The realisation that half a million Zoom account details have appeared for sale on the ‘dark web’ has created intense security concerns. Apparently, some of the account details are even being given away! Unknown hackers seemingly are giving away lists obtained by ‘credential stuffing attacks’ in order to enhance their own ‘standing’ in hacking communities. This was reported by cyber-security intelligence firm Cyble.
Logins are obtained by ‘credential stuffing attacks’. This is best described as when attackers use leaked lists of login emails & passwords to login to new services, e.g. Zoom. When successful, the compromised account is simply then added into a list and then sold on.
Cyble has explained that it was able to buy some 530,000 Zoom details, it seems, for less than a penny a piece!
“The data was shared with us privately via an App (Telegram) with a Russian-speaking actor. At this point, we have just tested some samples, and a good portion of the samples seem valid. It’s quite difficult to test all the samples, as we might inadvertently cross the line,” shared Beenu Arora, the CEO of Cyble.
“Do not ever reuse old or similar variations of passwords for video conferencing solutions such as Zoom or any other account,” strongly warned Joseph Carson, who is Chief Security Scientist at Thycotic.
“Reusing old passwords is like leaving your front door open and inviting cyber-criminals into your home. Stop doing it now, otherwise expect to become a victim of cyber-crime. Many passwords managers are free. Start using them, use unique long passwords such as passphrases and use a password manager to keep all your passwords unique but easy to use,” he cautioned and observed.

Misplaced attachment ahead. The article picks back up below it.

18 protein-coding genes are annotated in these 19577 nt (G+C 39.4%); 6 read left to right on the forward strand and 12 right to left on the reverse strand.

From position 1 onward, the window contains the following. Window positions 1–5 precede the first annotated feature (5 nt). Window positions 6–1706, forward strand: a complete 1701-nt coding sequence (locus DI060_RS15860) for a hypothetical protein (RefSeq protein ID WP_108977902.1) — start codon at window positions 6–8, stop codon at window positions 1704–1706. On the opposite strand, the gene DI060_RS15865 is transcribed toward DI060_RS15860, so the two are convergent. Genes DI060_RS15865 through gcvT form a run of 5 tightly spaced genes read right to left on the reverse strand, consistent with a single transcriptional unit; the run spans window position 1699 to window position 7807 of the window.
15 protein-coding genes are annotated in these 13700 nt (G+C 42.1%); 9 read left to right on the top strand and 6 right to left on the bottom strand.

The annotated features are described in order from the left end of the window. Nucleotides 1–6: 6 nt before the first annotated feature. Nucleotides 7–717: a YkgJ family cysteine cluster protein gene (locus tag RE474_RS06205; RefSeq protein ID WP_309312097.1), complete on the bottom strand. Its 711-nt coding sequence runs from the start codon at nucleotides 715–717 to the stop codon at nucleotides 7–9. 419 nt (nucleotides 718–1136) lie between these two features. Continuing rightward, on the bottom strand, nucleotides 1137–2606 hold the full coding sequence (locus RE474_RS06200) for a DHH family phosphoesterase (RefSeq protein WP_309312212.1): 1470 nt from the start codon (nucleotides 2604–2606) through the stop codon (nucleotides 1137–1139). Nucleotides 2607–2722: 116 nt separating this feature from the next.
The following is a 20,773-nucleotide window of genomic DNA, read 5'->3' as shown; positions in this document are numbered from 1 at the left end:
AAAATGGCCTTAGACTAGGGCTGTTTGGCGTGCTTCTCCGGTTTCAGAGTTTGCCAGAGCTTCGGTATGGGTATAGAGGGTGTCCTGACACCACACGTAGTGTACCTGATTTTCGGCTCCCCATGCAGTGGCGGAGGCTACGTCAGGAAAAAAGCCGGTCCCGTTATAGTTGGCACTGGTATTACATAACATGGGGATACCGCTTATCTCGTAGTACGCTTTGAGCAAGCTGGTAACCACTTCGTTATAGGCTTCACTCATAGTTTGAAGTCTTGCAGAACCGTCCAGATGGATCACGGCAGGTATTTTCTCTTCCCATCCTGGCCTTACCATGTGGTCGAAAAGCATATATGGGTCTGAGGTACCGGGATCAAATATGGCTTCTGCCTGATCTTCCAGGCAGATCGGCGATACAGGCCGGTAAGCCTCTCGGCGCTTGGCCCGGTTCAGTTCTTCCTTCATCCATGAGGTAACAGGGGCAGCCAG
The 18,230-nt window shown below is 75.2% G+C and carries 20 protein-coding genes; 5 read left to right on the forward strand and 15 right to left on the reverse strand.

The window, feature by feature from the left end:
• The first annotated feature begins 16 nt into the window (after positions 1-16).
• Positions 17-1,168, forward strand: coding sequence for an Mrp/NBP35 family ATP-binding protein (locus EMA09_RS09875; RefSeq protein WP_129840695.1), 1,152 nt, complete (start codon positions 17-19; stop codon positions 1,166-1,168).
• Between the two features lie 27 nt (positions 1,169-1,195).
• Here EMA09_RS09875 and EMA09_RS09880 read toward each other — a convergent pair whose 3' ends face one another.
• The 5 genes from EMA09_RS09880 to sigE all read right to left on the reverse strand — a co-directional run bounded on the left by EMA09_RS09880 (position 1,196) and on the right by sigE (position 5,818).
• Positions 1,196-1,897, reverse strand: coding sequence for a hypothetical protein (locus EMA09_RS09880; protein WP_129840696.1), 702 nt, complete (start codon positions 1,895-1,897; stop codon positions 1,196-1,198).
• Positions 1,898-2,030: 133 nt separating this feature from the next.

ESET cyber-security expert Jake Moore further added that Zoom users must be absolutely sure that they have not ever used exactly the same password as used by any other online accounts.
“Hackers use very simple tools to reuse passwords that are stolen in separate data breaches, an attack known as ‘password stuffing’. They are then able to quickly attempt to access all accounts with the same email address as the user-name,” he further observed.
“Zoom users must never use the same password anywhere else, but it is especially crucial that the same password is not used for their email account too, or the attacker would be able to send invites from the victim, making the attack even more dangerous.”
IntSights outlined the ‘credential stuffing’ tendency in a blog. This highlighted the total vulnerability than can be created by ignoring basic password disciplines, when registering for any new services of any sort, & also outlined the tools that are now available to deal with attacks.
An example is OpenBullet; web testing software that actions tests of a target web app & contains many tools to handle the results generated. The software can be used for ‘scraping & parsing’ data, automated pen-testing, unit testing through selenium etc.
IntSights also discovered that hackers were now sharing OpenBullet config files relating to Zoom, additionally older targets, e.g. smart home security firm Ring.